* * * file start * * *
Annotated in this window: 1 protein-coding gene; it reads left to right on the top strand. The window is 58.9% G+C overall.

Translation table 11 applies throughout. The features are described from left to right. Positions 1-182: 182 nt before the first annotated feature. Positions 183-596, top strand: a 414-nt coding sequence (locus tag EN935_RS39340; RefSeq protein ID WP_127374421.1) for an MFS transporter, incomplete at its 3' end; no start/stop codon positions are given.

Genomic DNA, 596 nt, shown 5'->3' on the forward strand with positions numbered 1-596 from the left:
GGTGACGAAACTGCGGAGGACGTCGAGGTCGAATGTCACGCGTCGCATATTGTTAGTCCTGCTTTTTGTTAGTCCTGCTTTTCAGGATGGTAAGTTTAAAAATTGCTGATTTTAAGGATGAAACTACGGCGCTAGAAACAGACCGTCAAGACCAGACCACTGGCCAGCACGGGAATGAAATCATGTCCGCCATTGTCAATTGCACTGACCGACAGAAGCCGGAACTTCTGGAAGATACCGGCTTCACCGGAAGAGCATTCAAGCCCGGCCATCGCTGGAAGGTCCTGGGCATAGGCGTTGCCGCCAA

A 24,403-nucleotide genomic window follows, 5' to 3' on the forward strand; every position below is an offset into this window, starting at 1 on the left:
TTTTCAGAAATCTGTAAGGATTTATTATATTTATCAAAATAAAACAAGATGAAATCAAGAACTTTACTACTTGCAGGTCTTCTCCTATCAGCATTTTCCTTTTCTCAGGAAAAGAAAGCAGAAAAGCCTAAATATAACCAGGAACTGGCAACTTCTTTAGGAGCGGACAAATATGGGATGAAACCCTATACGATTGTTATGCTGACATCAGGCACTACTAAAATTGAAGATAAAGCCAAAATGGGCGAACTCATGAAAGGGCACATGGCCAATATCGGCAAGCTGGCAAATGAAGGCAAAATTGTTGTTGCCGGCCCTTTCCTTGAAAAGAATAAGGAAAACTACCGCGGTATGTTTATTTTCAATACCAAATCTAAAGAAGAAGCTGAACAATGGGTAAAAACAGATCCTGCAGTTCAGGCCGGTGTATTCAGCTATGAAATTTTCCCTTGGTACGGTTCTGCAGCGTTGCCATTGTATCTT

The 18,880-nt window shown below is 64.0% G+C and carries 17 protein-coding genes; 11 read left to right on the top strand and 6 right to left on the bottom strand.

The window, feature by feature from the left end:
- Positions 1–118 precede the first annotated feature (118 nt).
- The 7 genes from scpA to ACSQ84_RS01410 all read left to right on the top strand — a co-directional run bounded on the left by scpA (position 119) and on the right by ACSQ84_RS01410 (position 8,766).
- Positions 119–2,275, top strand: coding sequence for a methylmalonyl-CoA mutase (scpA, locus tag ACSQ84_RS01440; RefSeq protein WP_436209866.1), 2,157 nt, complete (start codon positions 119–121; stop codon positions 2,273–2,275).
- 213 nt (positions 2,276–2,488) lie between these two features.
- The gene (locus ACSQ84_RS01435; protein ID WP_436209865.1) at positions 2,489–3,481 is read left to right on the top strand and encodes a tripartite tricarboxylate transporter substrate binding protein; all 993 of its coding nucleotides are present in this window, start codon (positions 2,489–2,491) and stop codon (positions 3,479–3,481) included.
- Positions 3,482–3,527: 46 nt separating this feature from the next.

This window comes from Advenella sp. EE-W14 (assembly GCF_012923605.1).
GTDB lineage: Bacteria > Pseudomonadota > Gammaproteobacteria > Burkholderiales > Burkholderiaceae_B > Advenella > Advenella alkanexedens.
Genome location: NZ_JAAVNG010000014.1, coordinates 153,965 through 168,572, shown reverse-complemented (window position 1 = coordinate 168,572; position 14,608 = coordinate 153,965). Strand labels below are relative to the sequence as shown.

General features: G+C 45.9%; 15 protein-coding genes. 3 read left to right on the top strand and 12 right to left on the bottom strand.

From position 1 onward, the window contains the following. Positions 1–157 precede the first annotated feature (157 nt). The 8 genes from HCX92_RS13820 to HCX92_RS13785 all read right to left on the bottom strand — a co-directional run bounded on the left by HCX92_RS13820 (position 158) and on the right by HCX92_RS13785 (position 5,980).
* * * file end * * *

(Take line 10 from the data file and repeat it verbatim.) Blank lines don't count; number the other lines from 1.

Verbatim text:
- The 7 genes from scpA to ACSQ84_RS01410 all read left to right on the top strand — a co-directional run bounded on the left by scpA (position 119) and on the right by ACSQ84_RS01410 (position 8,766).